Movies that portray older people realistically are rare. Here are a few that rise above ageism and stereotypes.

In recent years, filmmakers are increasingly intent on portraying diverse characters with dignity and respect. The goal is showing people as they really are, free from stereotypes.

Yet older people in movies sometimes seem frozen in time as doddering comic foils, endearing eccentrics, tactless truth-tellers or all-knowing keepers of wisdom. 

Seniors who watch their peers on screen may think, “I know no one like this.”

Unlike documentaries, movies aren’t supposed to capture stark reality. Characters of all ages play a role in advancing the story. 

Ailing seniors may serve a purpose—to deliver advice before dying to the young star or lurk in the background at family dinners. Vibrant seniors, by contrast, can reinforce a filmmaker’s message that you’re never too old to drink in life.

It’s heartening when movies portray older people with verisimilitude. When we see seniors as they really are, it raises awareness and reduces ageism.

“I think things have improved a lot in how movies show older adults,” said Gayle Doll, Ph.D., an associate professor of gerontology at Kansas State University. “The serious dramas have done a pretty good job for the most part. But if it’s a comedy, it’ll often stereotype older adults.”

Doll’s research focuses on sexual expression and aging. She has recruited groups of seniors to watch movies that involve older characters in intimate relationships.

In comedies, sex among seniors often becomes “laughable,” she says. It’s not meant to ring true.

When watching dramatic films, Doll says older viewers were more apt to conclude that older characters seemed at least somewhat representative of them. Even then, some portrayals strained credulity.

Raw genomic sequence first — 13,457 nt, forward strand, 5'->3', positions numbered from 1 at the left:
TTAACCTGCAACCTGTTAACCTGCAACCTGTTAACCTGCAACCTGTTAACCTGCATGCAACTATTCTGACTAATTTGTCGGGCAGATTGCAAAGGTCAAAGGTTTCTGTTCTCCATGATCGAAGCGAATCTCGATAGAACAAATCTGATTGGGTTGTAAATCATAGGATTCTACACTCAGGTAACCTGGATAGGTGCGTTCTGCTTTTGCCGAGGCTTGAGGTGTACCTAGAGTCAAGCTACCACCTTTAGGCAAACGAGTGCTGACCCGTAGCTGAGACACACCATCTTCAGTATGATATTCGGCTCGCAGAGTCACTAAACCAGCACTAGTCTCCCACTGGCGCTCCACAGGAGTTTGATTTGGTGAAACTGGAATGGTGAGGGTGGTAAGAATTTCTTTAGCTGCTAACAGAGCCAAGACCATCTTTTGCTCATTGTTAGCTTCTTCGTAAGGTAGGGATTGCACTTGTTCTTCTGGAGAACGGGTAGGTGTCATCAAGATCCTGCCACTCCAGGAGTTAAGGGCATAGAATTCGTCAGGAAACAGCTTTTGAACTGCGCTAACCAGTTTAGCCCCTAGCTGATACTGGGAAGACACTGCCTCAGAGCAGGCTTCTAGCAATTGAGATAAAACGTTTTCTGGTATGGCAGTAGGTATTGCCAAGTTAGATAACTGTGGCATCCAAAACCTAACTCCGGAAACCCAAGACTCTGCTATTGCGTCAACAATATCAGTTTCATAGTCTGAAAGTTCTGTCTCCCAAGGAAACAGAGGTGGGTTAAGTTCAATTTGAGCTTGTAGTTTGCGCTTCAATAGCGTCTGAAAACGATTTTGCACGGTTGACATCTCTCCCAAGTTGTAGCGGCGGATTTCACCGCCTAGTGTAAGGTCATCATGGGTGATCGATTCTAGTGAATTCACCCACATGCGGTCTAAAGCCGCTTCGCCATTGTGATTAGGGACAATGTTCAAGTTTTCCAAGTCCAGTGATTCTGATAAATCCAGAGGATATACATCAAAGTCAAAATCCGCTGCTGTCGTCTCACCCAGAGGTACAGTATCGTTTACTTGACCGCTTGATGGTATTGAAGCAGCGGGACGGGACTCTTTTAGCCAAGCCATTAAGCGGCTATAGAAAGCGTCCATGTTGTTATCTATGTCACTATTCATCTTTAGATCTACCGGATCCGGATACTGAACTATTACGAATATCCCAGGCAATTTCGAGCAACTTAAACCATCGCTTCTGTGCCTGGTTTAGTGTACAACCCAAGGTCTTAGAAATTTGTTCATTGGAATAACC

In “Our Souls at Night” (2017), stars Jane Fonda and Robert Redford were nearly 80. But they looked too good for their age, undermining the film’s believability.

Doll cites two films as delivering bracingly real portraits of older people in all their complexity. “Cloud 9” (2008), by German director Andreas Dresen, captures the romantic lives of seniors with searing intimacy.

“The [female lead character] is aged 60 to 70 and 30 to 40 pounds overweight,” Doll said. “The characters have very normal bodies. When you watch it, you think, ‘This is what life is like when you’re older.’”

She also credits “The Wife” (2017) for its finely observed character study of an older married couple grappling with long-suppressed emotions. The dynamic between the two stars—Glenn Close and Jonathan Pryce—hews closely to how actual people of that age with a fraught personal history might relate to each other.

“In private moments between them, they don’t lean into each other,” Doll said. “There’s a lack of intimacy. It makes the tension apparent. They’re disconnected” in ways that are recognizable to aging couples that drift apart and harbor deep-seated resentments.

As we age, regret tends to take hold. We rue lost opportunities, berate ourselves for poor decisions and lament how we treated others.

“The Last Movie Star” (2017) conveys this all-too-familiar sense of regret through the eyes of Burt Reynolds. In one of his last films before his 2018 death, Reynolds comes to terms with a life not entirely well lived.

With more than 55 million people in the world with dementia, you’d think movies would show the disease realistically. But that’s rarely the case.

Typically, we see old people in their demented state for most of the movie. But they experience well-timed bursts of lucidity to utter profundities, comfort a younger protagonist or provide clues to unlock a mystery.

Yet in a handful of films such as “What They Had” (2018) and “Away From Her” (2006), dementia serves as more than a plot device. In these excellent movies, we come to appreciate the disease’s impact not only on the individual but also on their caregivers, family members and friends.

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